This risk increase is what a group of scientists have been investigating, by combining various predicted climate scenarios over the course of the rest of the 21st century, the evolution of thermic ranges and the movements of 3,870 mammals classified by genetic proximity. Between 96% and 98% of species will share habitat with at least one other species they previously had no contact with over the next 50 years. The Nature study forecasts that this will produce up to 316,000 new contacts between mammals that live in different environments today. As a result of these unprecedented encounters, the researchers believe over 15,000 new virus transmission events between species could occur.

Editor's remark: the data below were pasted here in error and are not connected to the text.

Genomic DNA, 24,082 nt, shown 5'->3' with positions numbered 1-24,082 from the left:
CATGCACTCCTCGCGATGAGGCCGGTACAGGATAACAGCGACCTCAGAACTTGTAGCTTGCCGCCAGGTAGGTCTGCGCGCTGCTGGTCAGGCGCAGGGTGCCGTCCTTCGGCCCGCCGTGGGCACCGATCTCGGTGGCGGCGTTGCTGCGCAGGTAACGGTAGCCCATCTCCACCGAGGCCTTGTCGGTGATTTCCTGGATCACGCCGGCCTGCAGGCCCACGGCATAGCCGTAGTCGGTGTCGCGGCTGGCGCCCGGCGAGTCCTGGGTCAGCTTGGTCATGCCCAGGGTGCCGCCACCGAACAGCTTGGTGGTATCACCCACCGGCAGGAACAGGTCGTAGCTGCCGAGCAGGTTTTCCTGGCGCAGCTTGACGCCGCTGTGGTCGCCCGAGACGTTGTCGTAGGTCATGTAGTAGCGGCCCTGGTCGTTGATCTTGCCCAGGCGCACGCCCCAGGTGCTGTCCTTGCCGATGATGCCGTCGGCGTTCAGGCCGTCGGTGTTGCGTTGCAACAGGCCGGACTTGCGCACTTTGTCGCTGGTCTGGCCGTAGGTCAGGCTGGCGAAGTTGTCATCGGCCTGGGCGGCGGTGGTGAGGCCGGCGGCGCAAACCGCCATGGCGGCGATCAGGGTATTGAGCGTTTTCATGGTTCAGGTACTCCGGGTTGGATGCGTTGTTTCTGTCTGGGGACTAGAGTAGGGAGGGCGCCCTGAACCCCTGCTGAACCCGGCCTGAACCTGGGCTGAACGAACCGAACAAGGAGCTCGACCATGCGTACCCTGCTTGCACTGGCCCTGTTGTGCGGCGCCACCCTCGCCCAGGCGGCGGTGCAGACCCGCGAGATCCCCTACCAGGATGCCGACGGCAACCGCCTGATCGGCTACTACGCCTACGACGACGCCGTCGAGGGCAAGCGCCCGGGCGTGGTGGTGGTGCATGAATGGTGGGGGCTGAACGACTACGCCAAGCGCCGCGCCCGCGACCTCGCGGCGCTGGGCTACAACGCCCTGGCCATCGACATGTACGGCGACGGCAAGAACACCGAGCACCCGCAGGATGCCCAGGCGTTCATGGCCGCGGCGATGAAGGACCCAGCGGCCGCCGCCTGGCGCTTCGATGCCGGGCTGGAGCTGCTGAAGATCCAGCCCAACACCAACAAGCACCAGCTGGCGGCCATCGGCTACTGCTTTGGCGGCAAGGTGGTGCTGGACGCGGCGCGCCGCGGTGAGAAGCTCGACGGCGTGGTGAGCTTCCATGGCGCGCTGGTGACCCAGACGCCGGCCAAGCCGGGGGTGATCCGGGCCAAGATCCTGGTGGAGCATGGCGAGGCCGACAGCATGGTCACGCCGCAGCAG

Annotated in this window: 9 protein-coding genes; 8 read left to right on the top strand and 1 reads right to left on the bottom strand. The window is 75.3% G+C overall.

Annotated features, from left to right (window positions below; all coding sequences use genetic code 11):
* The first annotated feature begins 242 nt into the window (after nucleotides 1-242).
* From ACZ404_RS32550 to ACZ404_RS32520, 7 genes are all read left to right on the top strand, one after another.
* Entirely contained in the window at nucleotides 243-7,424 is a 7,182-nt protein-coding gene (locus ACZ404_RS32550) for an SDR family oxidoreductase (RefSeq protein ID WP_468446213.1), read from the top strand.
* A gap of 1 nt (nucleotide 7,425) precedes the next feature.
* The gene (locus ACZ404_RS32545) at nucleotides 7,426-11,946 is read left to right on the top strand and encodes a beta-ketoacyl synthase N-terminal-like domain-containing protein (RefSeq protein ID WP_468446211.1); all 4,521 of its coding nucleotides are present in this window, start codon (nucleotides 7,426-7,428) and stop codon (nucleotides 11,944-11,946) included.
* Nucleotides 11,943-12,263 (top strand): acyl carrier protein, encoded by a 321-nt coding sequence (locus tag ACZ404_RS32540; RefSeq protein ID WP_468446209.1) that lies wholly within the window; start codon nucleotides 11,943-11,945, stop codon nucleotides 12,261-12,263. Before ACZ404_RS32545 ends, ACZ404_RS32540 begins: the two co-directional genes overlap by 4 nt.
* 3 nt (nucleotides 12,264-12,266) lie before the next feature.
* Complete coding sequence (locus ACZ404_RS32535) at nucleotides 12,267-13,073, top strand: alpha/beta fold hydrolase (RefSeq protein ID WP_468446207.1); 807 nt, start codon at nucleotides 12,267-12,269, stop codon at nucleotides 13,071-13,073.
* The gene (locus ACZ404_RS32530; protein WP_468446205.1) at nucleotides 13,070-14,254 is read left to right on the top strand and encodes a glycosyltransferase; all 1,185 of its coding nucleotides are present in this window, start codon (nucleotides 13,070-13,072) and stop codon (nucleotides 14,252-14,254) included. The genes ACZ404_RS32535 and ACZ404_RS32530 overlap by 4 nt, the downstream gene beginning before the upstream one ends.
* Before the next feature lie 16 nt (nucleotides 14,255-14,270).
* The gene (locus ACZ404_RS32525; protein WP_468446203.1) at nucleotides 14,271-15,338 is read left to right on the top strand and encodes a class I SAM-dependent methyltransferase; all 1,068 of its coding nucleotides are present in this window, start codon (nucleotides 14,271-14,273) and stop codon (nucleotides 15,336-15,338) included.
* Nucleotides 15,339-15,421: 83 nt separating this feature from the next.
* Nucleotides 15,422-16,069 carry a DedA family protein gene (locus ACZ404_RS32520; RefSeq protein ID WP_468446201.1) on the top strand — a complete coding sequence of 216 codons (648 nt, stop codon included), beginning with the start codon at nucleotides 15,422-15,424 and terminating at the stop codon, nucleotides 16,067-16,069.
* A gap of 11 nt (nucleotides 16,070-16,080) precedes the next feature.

Biologist Colin Carlson, lead author of the paper published in Nature, investigates the link between climate change and the emergence of infectious diseases at Georgetown University. Carlson lays out a comparison that echoes the suspected origin of the coronavirus pandemic. “The closest analogy is with the risks that we see in the trafficking of wild animals,” he says. “We are concerned about these markets [selling wild animals], because bringing together sick animals in unnatural conditions creates opportunities for processes of emergence, as was the case with SARS, which jumped from bats to civets and then from civets to humans. But these markets no longer represent a unique case; in a scenario of climate change, these processes will become the norm almost everywhere under natural conditions.”